Revere, Massachusetts – Indie developer James Hollender tells 12 Steppers how they can do their own Moral Inventory using either of his two Life Inventory apps (one for the iPhone or iPod touch; and another for the iPad). Originally designed for persons participating in 12-Step programs, it has since been discovered that a Moral Inventory can help anyone analyze their life to learn more about themselves than ever imagined possible … and at only a small fraction the cost of a single visit to a therapist.
A word of caution … although there are versions for the iPhone and iPod touch; and a different one for the iPad. It is not feasible to merge work done on separate devices even if they are both done with the same version.
The following information will assist users in learning how to start building a Moral Inventory.
First, some general information about the Life Inventory apps:
The process of completing a Life Inventory does not directly address anyone’s specific problems or addictions, but rather helps the user examine in detail events that have transpired in their life. The Life Inventory app gently assists the user in probing into not only what happened, but also why it happened. The questions asked help the user delve into areas often never considered before, like:
* What did I want?
* Why did I want it?
* What am I not admitting?
* What lie did I tell myself?
* What did I leave out or not say?
* What lie did I tell others?
* Have I ever done the same thing?
* Was it any of my business?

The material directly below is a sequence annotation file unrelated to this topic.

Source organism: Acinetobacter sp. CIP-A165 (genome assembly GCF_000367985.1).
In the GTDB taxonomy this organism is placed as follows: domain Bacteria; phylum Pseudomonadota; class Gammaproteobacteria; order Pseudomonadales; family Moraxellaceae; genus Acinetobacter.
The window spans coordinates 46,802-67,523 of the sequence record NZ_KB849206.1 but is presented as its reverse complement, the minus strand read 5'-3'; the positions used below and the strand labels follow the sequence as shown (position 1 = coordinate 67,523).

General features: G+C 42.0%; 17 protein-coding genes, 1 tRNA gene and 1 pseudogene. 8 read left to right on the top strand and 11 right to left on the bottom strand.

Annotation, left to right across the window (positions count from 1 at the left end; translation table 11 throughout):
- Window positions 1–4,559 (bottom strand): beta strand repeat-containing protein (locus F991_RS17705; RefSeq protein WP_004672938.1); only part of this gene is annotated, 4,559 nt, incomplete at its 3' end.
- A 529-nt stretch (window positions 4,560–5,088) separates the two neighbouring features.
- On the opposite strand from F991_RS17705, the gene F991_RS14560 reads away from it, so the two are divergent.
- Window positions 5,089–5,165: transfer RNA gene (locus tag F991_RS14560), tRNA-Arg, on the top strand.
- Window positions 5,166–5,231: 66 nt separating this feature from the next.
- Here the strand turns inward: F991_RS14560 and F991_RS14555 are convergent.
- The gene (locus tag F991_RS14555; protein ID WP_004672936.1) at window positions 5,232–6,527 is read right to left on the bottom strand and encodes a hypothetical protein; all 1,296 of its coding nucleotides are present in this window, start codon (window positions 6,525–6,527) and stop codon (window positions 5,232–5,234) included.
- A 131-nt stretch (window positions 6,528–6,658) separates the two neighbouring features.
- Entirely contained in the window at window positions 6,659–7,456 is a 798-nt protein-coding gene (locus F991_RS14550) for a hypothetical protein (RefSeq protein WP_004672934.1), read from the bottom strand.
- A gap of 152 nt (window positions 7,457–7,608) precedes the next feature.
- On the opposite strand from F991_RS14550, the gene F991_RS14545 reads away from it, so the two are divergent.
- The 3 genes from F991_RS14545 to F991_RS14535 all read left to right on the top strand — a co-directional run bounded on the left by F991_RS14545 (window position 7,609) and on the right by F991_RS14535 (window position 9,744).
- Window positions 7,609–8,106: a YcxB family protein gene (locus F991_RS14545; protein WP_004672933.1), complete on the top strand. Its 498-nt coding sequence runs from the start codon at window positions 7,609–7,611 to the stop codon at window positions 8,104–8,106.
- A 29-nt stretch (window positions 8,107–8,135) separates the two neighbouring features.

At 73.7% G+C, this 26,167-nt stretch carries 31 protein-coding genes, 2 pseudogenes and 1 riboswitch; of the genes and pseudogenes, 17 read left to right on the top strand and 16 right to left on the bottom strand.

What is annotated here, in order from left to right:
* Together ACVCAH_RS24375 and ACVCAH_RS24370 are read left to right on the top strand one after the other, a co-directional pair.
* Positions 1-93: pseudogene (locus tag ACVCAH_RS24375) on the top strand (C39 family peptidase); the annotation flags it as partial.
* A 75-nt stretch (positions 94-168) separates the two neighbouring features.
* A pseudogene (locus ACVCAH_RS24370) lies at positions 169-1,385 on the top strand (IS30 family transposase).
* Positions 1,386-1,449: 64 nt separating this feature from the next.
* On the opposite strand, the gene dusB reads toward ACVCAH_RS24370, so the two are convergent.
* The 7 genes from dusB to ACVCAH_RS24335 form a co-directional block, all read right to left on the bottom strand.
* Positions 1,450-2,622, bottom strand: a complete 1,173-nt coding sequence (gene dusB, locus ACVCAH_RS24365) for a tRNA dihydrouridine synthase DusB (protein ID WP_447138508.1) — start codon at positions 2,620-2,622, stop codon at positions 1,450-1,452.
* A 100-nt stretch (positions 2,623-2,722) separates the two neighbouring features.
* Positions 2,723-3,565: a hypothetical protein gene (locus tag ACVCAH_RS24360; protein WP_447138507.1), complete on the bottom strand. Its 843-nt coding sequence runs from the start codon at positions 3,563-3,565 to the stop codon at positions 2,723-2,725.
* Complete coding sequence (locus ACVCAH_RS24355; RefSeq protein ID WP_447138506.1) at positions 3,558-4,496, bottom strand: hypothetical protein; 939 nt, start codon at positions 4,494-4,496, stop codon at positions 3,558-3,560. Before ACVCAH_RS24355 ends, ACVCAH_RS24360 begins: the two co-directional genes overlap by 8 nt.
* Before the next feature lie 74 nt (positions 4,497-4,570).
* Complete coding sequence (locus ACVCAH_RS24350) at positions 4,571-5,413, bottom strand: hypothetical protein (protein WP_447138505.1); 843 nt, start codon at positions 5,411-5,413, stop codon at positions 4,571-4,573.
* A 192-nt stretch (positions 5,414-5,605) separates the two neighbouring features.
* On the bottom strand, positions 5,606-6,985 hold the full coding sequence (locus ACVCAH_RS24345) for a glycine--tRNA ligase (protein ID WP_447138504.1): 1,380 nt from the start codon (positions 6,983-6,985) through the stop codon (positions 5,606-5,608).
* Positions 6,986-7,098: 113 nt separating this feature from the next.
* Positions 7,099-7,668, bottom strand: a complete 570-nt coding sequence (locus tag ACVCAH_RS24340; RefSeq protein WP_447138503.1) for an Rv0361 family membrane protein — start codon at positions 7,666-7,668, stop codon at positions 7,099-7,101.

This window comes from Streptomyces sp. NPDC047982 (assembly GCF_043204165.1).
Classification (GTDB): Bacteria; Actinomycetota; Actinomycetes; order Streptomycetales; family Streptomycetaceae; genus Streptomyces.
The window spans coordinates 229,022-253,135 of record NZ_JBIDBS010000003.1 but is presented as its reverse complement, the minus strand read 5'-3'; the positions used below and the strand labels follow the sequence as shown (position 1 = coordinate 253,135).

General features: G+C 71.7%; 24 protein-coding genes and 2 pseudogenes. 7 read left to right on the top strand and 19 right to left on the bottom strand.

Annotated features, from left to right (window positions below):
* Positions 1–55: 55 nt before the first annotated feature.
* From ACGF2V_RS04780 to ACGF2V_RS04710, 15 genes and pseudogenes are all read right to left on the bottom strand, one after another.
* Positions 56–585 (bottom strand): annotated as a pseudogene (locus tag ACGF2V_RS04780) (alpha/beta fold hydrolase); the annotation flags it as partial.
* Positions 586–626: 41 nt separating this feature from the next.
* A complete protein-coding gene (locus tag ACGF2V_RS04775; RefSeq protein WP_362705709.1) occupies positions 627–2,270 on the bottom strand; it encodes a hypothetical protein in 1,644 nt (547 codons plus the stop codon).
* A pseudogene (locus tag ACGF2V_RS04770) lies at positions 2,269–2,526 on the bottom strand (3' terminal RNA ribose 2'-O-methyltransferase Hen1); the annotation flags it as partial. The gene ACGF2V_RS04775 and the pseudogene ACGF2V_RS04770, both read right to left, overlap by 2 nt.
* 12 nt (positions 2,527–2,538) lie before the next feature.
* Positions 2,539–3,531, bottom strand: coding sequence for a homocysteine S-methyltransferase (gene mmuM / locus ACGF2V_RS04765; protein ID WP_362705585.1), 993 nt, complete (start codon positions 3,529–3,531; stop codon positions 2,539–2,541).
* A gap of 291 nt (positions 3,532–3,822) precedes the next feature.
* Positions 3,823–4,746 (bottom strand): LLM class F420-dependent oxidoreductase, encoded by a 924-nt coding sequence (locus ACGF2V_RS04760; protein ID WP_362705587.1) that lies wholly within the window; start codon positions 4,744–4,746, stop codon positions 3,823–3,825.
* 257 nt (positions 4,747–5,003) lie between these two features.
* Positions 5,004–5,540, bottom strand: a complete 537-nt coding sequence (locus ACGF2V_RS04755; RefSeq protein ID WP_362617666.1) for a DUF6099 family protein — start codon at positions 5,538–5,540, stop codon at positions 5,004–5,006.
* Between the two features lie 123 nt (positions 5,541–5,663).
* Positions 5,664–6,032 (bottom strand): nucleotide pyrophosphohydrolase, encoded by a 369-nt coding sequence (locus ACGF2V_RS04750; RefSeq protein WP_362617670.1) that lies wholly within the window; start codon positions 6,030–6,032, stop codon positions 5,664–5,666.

* Were my expectations reasonable?
* What was the real truth?
* What was I not seeing?
* Did I fail to see the facts of the situation?
* What actions did I take to get what I wanted?
* What actions did I omit to get what I wanted?
Each Life Inventory app guides the user through six different steps, each with its own activity grouping, for making a Life Inventory in writing:
* Build Lists
* Causes and Effects
* My Part
* Fears Analysis
* Fear Questions
* Sex Relations
To get started, it is best to read through all the on-line documentation as it will provide useful information on how to navigate throughout the app, how to backup and/or restore your data, how to set a password.
Now to start entering data …
Building Lists – The first thing users will enter are entities (people, organizations, etc.), but these need to be entered in their appropriate sub-category. If a new sub-category needed., in the “Enter List Sub-Categories” activity users press the ” ” button for the selected Category and then enter the name of the new Sub-Category. Once that’s completed they can create Entities using the “Edit Entities in Lists” activity. At any time they can use the “View Lists Hierarchy” to see the hierarchy of Categories, Sub-Categories and Entities.
It is highly suggested users make their complete lists of Entities before entering any Incidents (things of concern that happened in their life).
Causes & Effects – The “Edit Incidents for Entities” activity is where users add specific Incidents (Causes) to each Entity. Again, it is highly suggested this activity be completed for all Entities before getting into any details, which starts in the “Determine Effects” activity. Similar to the Build Lists “View Lists Hierarchy” there is now a “View Lists Hierarchy with Incidents” listing available to help users get an overview of their progress.
Marking Records – Initially Incidents and other records as marked as Unmarked. The user can take advantage of changing the marked value to either Needs Review or Completed. When appropriate, the user can move forward or backward through their records by the status of the markings, e.g., search forward to the next Unmarked record.
My Part – Finally, in the “Examination of My Part” activity much more detailed information is allowed to be entered in the form of answering specific questions, some of which are hard to answer because they will be probing into aspects of Incidents users may never have thought about before.
This is more than enough to get the user well into creating their own Life (Moral) Inventory.